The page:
Court of Appeals of Illinois, First District, Fourth Division
from the Circuit Court of Cook County. No. 15 CR 9509
Honorable James B. Linn, Judge, presiding.
Attorneys for Appellant: James E. Chadd, State Appellate
Defender Patricia Mysza, Deputy Defender Bryon M. Reina,
Assistant Appellate Defender Office of the State Appellate
Attorneys for Appellee: Kimberly M. Foxx, State's
Attorney, County of Cook Alan J. Spellberg, Assistant
State's Attorney Hareena Meghani-Wakely, Assistant
JUSTICE REYES delivered the judgment of the court, with
opinion. Justices McBride and Burke concurred in the judgment
1 Following a bench trial, defendant Anthony Jones was found
guilty of eight weapons-related charges, including armed
habitual criminal (720 ILCS 5/24-1.7(a) (West 2014)). The
court merged all counts into the armed habitual criminal
count and sentenced defendant to seven years in prison on
that count. On appeal, defendant contends his convictions on
all charges should be reversed because the State did not
prove that he possessed the firearm recovered by a police
officer. He further argues his statement to a second officer
that he possessed a firearm was insufficient to establish the
corpus delicti of the offenses. In addition,
defendant contends his case should be remanded for an inquiry
into his counsel's effectiveness pursuant to People
v. Krankel, 102 Ill.2d 181 (1984). He also asserts his
sentence is excessive in light of the nonviolent
circumstances of the offense, his lack of a violent criminal
history, and his rehabilitative potential. We affirm.
2 Following a police foot pursuit on May 23, 2015, defendant
was charged with being an armed habitual criminal (720 ILCS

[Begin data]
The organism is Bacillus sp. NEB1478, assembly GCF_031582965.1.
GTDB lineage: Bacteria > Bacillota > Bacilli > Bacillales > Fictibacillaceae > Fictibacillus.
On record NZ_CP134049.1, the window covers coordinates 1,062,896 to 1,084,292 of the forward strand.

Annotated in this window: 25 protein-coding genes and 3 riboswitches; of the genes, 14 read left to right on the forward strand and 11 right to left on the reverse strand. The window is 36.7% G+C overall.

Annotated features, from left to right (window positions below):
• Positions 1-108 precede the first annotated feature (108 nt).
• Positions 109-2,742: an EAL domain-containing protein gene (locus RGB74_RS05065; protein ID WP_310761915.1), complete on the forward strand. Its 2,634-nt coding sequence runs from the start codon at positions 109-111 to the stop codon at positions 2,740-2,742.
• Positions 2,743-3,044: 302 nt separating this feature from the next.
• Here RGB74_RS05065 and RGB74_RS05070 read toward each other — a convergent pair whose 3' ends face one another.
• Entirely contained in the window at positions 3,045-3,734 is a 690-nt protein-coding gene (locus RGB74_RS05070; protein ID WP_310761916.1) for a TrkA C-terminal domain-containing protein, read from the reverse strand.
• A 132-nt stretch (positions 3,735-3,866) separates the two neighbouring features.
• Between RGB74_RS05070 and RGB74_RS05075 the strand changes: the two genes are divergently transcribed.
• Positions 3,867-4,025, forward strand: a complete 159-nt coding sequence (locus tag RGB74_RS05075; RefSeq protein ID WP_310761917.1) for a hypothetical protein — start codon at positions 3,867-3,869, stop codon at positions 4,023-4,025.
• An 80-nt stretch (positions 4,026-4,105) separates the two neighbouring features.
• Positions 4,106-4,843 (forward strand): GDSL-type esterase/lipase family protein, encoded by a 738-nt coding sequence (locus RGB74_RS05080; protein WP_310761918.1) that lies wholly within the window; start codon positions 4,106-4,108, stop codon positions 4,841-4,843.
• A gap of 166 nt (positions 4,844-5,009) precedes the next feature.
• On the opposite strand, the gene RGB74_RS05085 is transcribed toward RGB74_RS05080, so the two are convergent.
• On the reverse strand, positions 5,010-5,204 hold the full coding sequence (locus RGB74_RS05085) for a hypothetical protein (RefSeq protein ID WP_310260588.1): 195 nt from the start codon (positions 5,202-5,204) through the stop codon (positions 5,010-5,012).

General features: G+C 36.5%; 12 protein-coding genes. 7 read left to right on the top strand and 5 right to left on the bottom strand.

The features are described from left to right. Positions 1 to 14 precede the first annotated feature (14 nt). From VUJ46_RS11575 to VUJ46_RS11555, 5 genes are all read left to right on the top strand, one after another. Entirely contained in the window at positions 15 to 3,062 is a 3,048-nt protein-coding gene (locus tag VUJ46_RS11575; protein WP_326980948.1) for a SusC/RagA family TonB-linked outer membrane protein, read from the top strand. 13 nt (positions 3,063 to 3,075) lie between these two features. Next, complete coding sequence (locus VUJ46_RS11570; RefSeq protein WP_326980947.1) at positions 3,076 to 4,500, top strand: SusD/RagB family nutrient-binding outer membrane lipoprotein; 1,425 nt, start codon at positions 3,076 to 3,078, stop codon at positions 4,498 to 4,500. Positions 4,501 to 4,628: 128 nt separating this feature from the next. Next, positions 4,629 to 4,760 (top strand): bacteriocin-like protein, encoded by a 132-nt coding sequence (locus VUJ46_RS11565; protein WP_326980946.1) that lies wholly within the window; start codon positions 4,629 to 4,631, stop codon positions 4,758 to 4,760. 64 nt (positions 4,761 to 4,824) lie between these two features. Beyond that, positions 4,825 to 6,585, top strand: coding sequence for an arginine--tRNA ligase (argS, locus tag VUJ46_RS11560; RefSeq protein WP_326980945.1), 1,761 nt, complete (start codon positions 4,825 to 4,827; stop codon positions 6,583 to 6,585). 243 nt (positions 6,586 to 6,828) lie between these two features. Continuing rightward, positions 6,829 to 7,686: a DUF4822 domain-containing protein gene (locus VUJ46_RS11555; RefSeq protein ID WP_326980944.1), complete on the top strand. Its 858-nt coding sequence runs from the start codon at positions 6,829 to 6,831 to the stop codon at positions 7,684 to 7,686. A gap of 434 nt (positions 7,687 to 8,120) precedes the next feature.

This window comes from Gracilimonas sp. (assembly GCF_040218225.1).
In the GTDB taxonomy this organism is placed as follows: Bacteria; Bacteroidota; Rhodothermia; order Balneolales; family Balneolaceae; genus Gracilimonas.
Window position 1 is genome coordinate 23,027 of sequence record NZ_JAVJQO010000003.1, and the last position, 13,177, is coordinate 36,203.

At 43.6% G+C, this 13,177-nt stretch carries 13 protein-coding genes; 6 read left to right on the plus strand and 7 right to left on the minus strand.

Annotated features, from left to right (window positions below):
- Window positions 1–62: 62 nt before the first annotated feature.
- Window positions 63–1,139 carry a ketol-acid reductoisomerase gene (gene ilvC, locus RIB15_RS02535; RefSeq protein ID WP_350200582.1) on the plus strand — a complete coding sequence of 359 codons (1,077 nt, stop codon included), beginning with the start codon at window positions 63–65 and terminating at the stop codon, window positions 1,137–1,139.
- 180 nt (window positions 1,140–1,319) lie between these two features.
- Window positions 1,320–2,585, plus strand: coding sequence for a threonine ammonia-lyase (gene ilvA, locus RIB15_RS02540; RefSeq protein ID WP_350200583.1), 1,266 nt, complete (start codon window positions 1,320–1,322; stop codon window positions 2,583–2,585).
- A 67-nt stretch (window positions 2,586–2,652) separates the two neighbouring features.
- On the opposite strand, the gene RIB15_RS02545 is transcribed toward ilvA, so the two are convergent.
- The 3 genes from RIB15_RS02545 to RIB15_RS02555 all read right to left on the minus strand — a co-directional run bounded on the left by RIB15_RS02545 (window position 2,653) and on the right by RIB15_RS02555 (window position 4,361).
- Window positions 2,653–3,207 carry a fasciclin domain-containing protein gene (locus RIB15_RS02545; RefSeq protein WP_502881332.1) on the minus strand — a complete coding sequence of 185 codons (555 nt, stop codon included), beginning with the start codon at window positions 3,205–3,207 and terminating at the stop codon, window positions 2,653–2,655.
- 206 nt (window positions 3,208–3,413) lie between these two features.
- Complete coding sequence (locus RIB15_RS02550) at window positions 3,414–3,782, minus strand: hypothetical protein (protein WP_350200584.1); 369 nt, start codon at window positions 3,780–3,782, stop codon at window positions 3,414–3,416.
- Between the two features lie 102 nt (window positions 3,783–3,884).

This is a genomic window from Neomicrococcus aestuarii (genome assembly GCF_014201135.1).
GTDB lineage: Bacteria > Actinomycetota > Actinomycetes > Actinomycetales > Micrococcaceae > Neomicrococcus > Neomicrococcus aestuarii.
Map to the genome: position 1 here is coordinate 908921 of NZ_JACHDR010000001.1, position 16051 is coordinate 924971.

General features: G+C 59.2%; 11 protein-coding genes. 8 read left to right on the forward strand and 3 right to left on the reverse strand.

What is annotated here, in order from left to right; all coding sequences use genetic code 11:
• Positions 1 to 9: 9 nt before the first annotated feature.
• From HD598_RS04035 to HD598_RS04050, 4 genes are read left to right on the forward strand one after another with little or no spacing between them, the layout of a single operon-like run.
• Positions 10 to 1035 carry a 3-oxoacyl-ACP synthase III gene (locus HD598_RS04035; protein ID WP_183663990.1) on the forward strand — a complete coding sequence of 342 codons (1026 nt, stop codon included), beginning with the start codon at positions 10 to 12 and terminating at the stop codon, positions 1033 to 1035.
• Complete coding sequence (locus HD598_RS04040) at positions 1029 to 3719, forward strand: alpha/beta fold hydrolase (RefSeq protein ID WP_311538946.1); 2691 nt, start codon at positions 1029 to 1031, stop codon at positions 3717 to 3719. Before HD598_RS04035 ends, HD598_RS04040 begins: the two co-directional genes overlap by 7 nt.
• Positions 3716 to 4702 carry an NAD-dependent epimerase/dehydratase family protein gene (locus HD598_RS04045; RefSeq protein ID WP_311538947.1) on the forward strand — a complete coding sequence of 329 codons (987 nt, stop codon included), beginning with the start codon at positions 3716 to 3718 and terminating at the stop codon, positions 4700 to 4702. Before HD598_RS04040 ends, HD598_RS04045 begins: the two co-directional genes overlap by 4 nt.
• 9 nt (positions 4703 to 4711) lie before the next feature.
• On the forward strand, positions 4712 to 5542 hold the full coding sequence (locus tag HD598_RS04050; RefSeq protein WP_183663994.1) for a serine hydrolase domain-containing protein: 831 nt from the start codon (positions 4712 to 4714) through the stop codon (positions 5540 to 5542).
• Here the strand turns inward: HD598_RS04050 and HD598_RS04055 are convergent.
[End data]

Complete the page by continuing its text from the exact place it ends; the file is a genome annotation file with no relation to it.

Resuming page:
5/24-1.7(a) (West 2014)). The State also charged defendant
with two counts of unlawful use of a weapon by a felon (720
ILCS 5/24-1.1(a) (West 2014)), four counts of aggravated
unlawful use of a weapon (720 ILCS 5/24-1.6(a)(1), (2) (West
2014)), and one count of defacing the identification marks of
a firearm (720 ILCS 24-5(b) (West 2014)).
3 At trial, Chicago police officer Garcia testified that at
about 11 p.m. on May 23, 2015, he and his partner, Officer
Caro, responded to a call of a person with a firearm in the
area of Madison Street and Whipple Street. Garcia saw
defendant, whom he identified in court, walking on the
sidewalk on Whipple Street wearing the clothing that was
described in the police dispatch. Between 5 and 15 other
people were also nearby.
4 Garcia stopped his vehicle and got out. Defendant continued
to walk north on Whipple. Garcia announced his office and
shouted "hey" to defendant. Defendant turned,
looked at Garcia and ran. Garcia ran after defendant. He
estimated he was 15 feet behind defendant and was gaining on
defendant as they ran.
5 Garcia followed defendant when defendant turned right and
ran east on Madison. He saw defendant's hand "come
up towards his waistband area at which time I observed his
left hand *** toss a[n] unknown black object that made a
metallic noise" when it hit the ground. Garcia could not
see what the black object was, but said it made a
"[l]ike a clunking noise." Garcia pursued defendant
on Madison and then south onto South Sacramento Boulevard.
6 Defendant was detained on Sacramento, where several
officers had assembled. Garcia told Officer Catalano that,
after pursuing defendant onto Madison, he saw defendant
discard an item that made a metallic noise when it hit the
ground. Catalano left immediately. As Garcia retraced the
path of the foot chase, he saw Catalano standing over a blue
steel Taurus semiautomatic pistol on the ground near where
Garcia had seen defendant discard the unknown object. Garcia
said the firearm was spotted by Catalano within
"seconds" of defendant's detention. Catalano
recovered and inventoried the firearm.